Self-Driving Car Startups, Why Japan is a Perfect Place to Begin

Thriving Vehicle Startup, How Japan May be the Right Place

Auto driven cars japan
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In Japan, self-driving car startups may seem slower compared to western counties where there is a strong vibrant emerging sector.

Until very recently in the US, the steady development, expansion, and adoption of autonomous driving technologies in the U.S. may have seemed inevitable. Then, one tragic incident changed it all. On the 18th of March, a self-driving Uber car in Tempe, Arizona, struck and killed a pedestrian. While crashes involving autonomous cars had happened before, the incident in Tempe was the first fatal accident involving a self-driving car and a pedestrian ever recorded. The National Transportation Safety Board (NTSB), an American federal investigative agency, is currently looking into the accident while Uber and similar companies have put on hold all their test programs for autonomous vehicles. This news, combined with recent reports of financial struggles that are currently troubling Tesla – a company that used to be deemed one of the biggest players in the game of autonomous driving innovation – give a rather bleak picture of the current state of American self-driving cars industry.

Naturally, investors and innovators interested in the development of self-driving cars and the related technologies may feel compelled to look beyond the U.S. market and Asia is an obvious alternative. Asian countries such as China, South Korea, Singapore, and Japan seem to be doing much better at providing a decisive legal framework for autonomous vehicles which makes it easier for companies to test their vehicles on public roads. Out of these countries, Japan may seem to be an especially attractive place to start a business related to self-driving cars and the technology behind them. In this article, we will explore the reasons why.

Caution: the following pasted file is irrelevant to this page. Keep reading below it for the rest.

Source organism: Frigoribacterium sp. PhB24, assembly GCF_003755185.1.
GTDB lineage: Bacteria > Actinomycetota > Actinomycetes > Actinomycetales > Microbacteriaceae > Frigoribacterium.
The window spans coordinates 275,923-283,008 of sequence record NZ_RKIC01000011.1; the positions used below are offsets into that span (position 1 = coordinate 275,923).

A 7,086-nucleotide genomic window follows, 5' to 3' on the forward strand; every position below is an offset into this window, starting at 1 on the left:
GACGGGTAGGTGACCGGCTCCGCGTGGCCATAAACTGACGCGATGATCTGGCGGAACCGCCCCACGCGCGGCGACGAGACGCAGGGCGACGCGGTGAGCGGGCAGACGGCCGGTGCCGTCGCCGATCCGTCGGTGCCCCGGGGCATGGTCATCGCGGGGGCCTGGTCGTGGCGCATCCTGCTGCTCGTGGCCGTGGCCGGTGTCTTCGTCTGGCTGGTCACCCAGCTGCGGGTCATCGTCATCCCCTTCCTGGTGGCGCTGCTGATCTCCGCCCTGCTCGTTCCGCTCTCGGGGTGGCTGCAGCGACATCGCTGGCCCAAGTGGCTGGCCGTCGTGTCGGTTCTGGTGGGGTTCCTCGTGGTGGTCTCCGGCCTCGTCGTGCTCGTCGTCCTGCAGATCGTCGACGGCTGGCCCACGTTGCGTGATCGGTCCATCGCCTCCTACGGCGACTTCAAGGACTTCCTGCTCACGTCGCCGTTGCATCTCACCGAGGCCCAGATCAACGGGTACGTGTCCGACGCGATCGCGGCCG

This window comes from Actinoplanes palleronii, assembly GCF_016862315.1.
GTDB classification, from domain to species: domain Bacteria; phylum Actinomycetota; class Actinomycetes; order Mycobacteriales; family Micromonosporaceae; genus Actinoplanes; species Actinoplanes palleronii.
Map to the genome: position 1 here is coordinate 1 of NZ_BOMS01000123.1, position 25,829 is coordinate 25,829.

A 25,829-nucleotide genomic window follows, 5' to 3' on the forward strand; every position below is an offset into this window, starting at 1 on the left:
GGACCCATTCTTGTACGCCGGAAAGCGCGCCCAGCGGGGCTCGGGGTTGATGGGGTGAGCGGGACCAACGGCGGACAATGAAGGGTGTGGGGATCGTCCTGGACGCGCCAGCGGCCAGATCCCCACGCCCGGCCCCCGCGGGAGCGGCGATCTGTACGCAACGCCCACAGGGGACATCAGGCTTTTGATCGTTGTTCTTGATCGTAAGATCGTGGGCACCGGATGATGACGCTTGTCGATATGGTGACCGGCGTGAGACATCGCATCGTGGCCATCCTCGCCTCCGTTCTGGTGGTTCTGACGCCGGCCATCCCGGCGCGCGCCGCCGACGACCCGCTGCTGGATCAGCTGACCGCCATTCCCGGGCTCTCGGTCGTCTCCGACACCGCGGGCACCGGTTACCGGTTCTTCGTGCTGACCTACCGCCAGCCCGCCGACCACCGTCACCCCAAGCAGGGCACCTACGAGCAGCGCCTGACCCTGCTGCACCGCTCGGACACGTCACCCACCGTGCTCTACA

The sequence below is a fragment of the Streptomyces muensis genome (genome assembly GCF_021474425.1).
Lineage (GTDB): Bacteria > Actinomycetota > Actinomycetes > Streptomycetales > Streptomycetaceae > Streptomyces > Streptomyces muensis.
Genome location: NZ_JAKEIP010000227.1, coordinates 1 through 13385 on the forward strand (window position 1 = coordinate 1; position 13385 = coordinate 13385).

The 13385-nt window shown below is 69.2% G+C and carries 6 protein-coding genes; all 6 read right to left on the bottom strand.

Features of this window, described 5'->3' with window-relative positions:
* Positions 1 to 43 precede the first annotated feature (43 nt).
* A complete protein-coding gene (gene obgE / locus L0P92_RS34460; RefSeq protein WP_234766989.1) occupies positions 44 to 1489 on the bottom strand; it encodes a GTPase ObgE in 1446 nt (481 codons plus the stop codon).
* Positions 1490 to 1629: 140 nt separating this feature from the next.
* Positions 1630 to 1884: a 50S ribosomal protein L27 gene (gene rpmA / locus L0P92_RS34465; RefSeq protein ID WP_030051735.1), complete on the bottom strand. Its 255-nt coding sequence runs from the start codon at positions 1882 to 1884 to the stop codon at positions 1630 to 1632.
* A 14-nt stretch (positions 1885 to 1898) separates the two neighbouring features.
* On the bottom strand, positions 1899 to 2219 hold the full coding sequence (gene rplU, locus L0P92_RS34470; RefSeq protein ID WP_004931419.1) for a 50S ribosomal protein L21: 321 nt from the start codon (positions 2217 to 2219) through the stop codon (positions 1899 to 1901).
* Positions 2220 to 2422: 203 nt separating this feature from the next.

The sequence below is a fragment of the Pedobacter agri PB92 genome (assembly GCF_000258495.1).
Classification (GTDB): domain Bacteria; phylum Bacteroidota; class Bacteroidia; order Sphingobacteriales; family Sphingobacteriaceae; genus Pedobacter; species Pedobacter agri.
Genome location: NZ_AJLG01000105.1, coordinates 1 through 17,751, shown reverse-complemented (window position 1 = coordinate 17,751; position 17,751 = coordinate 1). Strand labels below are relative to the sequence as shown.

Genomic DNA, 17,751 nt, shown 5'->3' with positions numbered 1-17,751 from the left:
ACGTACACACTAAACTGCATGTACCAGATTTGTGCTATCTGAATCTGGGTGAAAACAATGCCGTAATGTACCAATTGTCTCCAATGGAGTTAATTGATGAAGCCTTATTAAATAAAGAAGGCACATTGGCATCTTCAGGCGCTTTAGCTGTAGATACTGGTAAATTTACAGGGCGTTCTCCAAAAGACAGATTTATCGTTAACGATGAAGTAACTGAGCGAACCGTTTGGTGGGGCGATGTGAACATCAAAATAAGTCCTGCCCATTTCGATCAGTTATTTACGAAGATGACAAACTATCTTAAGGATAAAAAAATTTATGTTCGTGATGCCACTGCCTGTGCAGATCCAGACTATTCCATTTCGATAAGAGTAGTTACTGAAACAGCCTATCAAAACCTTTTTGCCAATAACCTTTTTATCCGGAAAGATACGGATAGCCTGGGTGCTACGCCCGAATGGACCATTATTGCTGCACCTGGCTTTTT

AVs as a Solution to Demographic Woes

One of the most important factors that can contribute to Japan becoming a world-leader in the development and adoption of autonomous vehicles is its aging population. In recent years, a growing number of accidents has been caused by the elderly. Due to resulting safety concerns and related insecurities regarding their driving abilities, many elderly members of Japanese society are giving up their driving licenses. This, however, creates another problem. Daisuke Okanohara, a co-founder of Preferred Networks – a company that works closely with Toyota on autonomous driving technologies and connected cars – recently explained in a Forbes article that the elderly in Japan greatly really on cars for transportation -, especially in rural areas. Self-driving cars seem to be a perfect solution for this problem – they provide a comfortable and independent means of transportation while promising to eliminate the cause of 94% of all motor vehicle accidents – the human driver.

promising to eliminate the cause of 94% of all motor vehicle accidents…

Playing It Safe – But Smart